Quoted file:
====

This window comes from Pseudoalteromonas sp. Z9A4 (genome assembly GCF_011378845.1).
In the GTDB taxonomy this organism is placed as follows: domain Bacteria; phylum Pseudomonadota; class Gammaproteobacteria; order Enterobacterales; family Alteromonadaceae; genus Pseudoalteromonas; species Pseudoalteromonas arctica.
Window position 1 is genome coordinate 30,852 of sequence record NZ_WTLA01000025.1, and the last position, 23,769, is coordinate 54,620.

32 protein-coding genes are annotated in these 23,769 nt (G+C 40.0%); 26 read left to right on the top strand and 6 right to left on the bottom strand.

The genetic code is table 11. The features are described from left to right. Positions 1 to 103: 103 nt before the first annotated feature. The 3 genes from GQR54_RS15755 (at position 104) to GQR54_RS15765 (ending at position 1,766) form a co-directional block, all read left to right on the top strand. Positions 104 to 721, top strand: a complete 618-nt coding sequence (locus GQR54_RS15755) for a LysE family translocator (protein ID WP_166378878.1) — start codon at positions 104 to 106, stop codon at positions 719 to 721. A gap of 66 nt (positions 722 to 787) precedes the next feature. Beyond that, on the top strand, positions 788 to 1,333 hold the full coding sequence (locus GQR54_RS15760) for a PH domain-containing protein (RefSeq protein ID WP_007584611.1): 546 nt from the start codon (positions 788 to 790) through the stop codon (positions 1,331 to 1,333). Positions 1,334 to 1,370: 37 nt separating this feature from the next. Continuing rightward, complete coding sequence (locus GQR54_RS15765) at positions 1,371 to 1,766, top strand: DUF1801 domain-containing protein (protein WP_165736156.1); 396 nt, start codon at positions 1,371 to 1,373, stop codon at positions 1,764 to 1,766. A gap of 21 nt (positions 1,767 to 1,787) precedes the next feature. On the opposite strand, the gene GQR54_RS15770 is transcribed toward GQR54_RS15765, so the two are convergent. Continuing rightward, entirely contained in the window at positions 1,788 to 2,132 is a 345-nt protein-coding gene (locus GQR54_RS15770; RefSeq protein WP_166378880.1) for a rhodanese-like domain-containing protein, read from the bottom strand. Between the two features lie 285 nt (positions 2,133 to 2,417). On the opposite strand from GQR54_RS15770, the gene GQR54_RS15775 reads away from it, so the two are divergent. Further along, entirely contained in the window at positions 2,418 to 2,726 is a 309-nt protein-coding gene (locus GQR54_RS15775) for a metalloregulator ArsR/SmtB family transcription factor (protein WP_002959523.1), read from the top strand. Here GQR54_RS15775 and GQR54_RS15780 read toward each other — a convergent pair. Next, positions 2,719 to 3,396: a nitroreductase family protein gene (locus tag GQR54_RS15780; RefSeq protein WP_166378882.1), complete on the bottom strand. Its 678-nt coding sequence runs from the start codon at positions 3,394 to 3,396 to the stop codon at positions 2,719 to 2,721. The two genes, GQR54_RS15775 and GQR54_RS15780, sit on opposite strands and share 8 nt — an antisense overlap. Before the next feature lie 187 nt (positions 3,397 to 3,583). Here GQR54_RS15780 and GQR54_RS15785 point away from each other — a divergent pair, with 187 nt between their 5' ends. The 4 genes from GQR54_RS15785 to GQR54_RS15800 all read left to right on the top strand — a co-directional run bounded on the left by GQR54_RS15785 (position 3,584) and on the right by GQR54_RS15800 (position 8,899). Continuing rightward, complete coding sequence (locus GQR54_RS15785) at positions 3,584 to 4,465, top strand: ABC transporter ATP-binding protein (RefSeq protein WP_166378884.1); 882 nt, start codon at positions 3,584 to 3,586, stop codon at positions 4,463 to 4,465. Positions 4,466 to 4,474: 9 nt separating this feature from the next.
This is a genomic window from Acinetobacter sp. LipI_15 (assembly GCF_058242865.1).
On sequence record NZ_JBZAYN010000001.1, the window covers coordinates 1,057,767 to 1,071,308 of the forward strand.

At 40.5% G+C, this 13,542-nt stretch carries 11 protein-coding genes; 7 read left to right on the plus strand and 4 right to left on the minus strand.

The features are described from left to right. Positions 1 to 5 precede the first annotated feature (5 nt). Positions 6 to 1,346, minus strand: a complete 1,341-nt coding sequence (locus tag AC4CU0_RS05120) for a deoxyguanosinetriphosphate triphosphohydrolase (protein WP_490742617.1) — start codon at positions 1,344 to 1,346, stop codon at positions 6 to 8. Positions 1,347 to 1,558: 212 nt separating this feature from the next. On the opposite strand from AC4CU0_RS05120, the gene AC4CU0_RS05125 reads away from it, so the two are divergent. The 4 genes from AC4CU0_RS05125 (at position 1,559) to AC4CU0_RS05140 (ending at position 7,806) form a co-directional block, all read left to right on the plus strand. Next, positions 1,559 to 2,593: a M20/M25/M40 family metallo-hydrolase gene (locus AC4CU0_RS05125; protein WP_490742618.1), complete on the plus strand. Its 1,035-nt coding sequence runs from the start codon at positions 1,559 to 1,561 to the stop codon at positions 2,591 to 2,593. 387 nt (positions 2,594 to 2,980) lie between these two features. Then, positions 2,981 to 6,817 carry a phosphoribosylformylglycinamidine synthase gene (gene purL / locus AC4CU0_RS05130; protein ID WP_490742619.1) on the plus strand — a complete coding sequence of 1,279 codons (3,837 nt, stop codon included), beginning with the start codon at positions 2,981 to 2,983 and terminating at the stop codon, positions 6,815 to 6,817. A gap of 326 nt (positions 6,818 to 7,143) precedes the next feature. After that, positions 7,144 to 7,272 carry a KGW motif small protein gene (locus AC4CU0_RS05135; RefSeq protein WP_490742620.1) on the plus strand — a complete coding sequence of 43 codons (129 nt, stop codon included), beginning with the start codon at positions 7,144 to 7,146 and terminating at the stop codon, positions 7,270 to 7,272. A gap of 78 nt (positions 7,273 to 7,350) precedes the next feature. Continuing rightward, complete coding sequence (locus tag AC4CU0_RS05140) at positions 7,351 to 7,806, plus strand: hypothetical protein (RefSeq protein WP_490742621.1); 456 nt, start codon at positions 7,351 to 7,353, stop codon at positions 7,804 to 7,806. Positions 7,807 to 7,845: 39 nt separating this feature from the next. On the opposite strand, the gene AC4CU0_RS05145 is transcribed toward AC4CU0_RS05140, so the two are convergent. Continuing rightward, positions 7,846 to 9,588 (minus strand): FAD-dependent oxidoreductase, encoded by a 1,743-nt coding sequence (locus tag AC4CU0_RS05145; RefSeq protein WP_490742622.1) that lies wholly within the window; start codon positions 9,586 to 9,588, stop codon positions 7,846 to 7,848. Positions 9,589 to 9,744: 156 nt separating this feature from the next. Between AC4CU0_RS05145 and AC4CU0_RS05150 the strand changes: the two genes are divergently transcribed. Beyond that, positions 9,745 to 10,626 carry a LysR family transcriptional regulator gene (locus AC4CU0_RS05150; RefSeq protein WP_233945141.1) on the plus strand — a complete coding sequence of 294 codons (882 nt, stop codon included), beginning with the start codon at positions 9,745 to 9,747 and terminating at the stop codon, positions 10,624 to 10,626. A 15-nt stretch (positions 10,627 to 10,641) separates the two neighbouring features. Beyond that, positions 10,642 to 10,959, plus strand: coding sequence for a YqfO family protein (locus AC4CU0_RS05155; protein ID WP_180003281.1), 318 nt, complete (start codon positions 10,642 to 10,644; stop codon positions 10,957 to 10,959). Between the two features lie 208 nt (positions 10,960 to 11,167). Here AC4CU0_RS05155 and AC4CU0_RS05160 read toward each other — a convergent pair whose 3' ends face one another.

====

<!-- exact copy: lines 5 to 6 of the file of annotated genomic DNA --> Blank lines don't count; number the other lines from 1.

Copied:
The genetic code is table 11. The features are described from left to right. Positions 1 to 103: 103 nt before the first annotated feature. The 3 genes from GQR54_RS15755 (at position 104) to GQR54_RS15765 (ending at position 1,766) form a co-directional block, all read left to right on the top strand. Positions 104 to 721, top strand: a complete 618-nt coding sequence (locus GQR54_RS15755) for a LysE family translocator (protein ID WP_166378878.1) — start codon at positions 104 to 106, stop codon at positions 719 to 721. A gap of 66 nt (positions 722 to 787) precedes the next feature. Beyond that, on the top strand, positions 788 to 1,333 hold the full coding sequence (locus GQR54_RS15760) for a PH domain-containing protein (RefSeq protein ID WP_007584611.1): 546 nt from the start codon (positions 788 to 790) through the stop codon (positions 1,331 to 1,333). Positions 1,334 to 1,370: 37 nt separating this feature from the next. Continuing rightward, complete coding sequence (locus GQR54_RS15765) at positions 1,371 to 1,766, top strand: DUF1801 domain-containing protein (protein WP_165736156.1); 396 nt, start codon at positions 1,371 to 1,373, stop codon at positions 1,764 to 1,766. A gap of 21 nt (positions 1,767 to 1,787) precedes the next feature. On the opposite strand, the gene GQR54_RS15770 is transcribed toward GQR54_RS15765, so the two are convergent. Continuing rightward, entirely contained in the window at positions 1,788 to 2,132 is a 345-nt protein-coding gene (locus GQR54_RS15770; RefSeq protein WP_166378880.1) for a rhodanese-like domain-containing protein, read from the bottom strand. Between the two features lie 285 nt (positions 2,133 to 2,417). On the opposite strand from GQR54_RS15770, the gene GQR54_RS15775 reads away from it, so the two are divergent. Further along, entirely contained in the window at positions 2,418 to 2,726 is a 309-nt protein-coding gene (locus GQR54_RS15775) for a metalloregulator ArsR/SmtB family transcription factor (protein WP_002959523.1), read from the top strand. Here GQR54_RS15775 and GQR54_RS15780 read toward each other — a convergent pair. Next, positions 2,719 to 3,396: a nitroreductase family protein gene (locus tag GQR54_RS15780; RefSeq protein WP_166378882.1), complete on the bottom strand. Its 678-nt coding sequence runs from the start codon at positions 3,394 to 3,396 to the stop codon at positions 2,719 to 2,721. The two genes, GQR54_RS15775 and GQR54_RS15780, sit on opposite strands and share 8 nt — an antisense overlap. Before the next feature lie 187 nt (positions 3,397 to 3,583). Here GQR54_RS15780 and GQR54_RS15785 point away from each other — a divergent pair, with 187 nt between their 5' ends. The 4 genes from GQR54_RS15785 to GQR54_RS15800 all read left to right on the top strand — a co-directional run bounded on the left by GQR54_RS15785 (position 3,584) and on the right by GQR54_RS15800 (position 8,899). Continuing rightward, complete coding sequence (locus GQR54_RS15785) at positions 3,584 to 4,465, top strand: ABC transporter ATP-binding protein (RefSeq protein WP_166378884.1); 882 nt, start codon at positions 3,584 to 3,586, stop codon at positions 4,463 to 4,465. Positions 4,466 to 4,474: 9 nt separating this feature from the next.
This is a genomic window from Acinetobacter sp. LipI_15 (assembly GCF_058242865.1).